Phillies right-hander Hector Neris has rapidly risen through the club’s ranks in the bullpen, pitching in a setup capacity at the moment and with a future as a potential closer, manager Pete Mackanin tells Jim Salisbury of CSNPhilly.com. However, as Salisbury reports, Neris was almost never part of the organization at all. Neris nearly had an agreement with the Royals as an 18-year-old out of the Dominican Republic, but Kansas City backed out of the deal because they doubted the validity of his documentation. It wasn’t until two years later that he was discovered by Phillies scouts, who preempted a scheduled workout with 12 other teams with an offer to sign for what now seems an extreme bargain: a $17K signing bonus. Six years later, Neris is armed with a fastball that can touch the mid-90s and a splitter that Mackanin terms an “invisible” pitch and catcher Carlos Ruiz calls one of the best he’s ever seen. Neris has a 1.04 ERA with a 27-to-4 K/BB ratio through 17 1/3 innings this year on the heels of 40 1/3 innings with a 41-to-10 K/BB ratio in 2015.
More from the NL East…
- The allotted time for Josh Edgin’s minor league rehab assignment is nearly complete, but as MLB.com’s Anthony DiComo writes, the Mets lefty is likely to be optioned to Triple-A at the completion of that window to continue building back up from 2015 Tommy John surgery. Specifically, DiComo writes that Edgin isn’t yet pitching on back-to-back days, and his velocity, which most recently topped out at 88 mph, is a far cry from the 92-93 mph he could throw prior to undergoing the operation.
- Marlins manager Don Mattingly is making a strong impression in his first year on the job, writes FOX’s Ken Rosenthal in a notes column. The former Dodgers skipper drew nearly identical praise from assistant GM Mike Berger and coach Perry Hill in separate interviews, Rosenthal notes, for the manner in which he commands accountability and his attention to detail. Berger called Mattingly “the right voice at the right time” and added that Mattingly addresses issues that arise “in a way that makes you feel like a million bucks.” The Marlins have had a tumultuous week, with the 80-game suspension of Dee Gordon still looming large over the club, but the club has nonetheless won nine of its past 10 games.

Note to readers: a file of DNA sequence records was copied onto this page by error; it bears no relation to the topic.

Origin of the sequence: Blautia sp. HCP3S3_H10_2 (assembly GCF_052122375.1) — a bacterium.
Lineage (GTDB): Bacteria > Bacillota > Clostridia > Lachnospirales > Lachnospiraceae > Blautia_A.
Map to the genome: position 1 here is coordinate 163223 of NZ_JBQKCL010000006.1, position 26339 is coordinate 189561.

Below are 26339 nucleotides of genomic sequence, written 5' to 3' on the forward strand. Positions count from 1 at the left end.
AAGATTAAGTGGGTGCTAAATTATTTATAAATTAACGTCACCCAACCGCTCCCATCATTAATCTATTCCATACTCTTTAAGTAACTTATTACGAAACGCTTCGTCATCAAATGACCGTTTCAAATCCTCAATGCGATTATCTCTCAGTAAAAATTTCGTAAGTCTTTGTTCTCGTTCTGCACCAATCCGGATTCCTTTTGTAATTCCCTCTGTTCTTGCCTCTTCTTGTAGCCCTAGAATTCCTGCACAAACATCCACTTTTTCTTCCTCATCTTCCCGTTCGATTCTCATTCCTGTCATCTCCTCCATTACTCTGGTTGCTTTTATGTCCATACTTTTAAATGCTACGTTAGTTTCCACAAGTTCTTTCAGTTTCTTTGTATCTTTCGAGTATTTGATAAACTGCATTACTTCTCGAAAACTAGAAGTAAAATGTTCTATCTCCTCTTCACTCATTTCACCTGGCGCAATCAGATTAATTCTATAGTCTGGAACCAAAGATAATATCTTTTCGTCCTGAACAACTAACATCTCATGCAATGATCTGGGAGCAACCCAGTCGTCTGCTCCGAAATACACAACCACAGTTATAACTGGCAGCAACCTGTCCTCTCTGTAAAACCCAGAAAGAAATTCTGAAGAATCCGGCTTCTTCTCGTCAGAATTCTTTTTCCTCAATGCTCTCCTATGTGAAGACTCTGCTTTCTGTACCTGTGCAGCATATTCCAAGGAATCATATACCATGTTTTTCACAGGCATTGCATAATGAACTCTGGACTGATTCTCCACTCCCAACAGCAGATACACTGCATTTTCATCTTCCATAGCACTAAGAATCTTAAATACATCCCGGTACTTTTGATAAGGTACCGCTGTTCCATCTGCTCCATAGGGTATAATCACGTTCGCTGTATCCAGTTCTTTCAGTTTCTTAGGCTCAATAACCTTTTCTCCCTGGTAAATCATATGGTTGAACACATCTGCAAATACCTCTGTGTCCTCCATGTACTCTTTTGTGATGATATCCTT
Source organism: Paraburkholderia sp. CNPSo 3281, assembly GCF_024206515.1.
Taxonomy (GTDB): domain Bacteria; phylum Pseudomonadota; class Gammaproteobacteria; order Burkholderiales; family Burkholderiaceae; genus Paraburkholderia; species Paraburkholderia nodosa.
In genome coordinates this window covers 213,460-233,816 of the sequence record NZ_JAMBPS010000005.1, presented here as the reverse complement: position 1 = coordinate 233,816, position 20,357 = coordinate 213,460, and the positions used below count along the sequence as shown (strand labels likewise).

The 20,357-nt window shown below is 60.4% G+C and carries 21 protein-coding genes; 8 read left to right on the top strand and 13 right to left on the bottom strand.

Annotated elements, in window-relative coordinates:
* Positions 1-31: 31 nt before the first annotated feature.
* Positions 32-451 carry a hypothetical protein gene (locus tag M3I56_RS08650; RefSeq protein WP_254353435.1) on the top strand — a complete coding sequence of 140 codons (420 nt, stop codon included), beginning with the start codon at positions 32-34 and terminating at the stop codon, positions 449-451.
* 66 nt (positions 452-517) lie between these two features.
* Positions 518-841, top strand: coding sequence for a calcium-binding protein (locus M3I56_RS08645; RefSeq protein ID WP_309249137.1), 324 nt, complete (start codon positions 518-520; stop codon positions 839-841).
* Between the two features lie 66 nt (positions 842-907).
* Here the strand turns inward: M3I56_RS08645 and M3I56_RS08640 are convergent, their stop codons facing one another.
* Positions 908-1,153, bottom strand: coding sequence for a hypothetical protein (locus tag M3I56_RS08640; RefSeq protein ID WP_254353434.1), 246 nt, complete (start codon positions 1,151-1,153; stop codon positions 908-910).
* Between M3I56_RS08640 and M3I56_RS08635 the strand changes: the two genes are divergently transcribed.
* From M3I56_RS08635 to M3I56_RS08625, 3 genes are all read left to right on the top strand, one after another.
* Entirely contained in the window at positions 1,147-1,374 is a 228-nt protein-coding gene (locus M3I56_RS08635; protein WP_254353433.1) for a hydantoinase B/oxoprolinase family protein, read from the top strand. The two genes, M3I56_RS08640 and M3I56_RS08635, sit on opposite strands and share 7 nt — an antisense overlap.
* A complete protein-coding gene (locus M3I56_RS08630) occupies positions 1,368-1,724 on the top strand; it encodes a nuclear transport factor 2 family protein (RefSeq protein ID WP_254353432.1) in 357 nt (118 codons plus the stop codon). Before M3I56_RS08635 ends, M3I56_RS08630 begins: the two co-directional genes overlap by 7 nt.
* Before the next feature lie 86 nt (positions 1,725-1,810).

- The Nationals’ decision to shut down Stephen Strasburg after 159 1/3 innings in 2012, his first season back from Tommy John surgery, has perhaps helped to pave the way for him to sign with another club this winter, writes MLB.com’s Jon Morosi. Strasburg’s arm has held up well since that controversial decision, and he’s now poised to hit the open market this coming winter and break former teammate Jordan Zimmermann’s $110MM record for a post-Tommy-John pitcher. While Morosi doesn’t specifically touch on this, it seems particularly difficult to envision the Nats retaining Strasburg in light of their struggles in signing free agents this past offseason due to their need to include deferred money in each of their contract offers. Morosi speculates that Strasburg could receive more than $150MM over six years, which is perfectly reasonable but strikes me as conservative for Strasburg, who will pitch the majority of next season at the age of 28. As Tim Dierkes noted recently in placing Strasburg atop MLBTR’s Free Agent Power Rankings, agent Scott Boras seems likely to target $200MM+, and it’d be a surprise if Strasburg (assuming health) didn’t land an opt-out clause as well.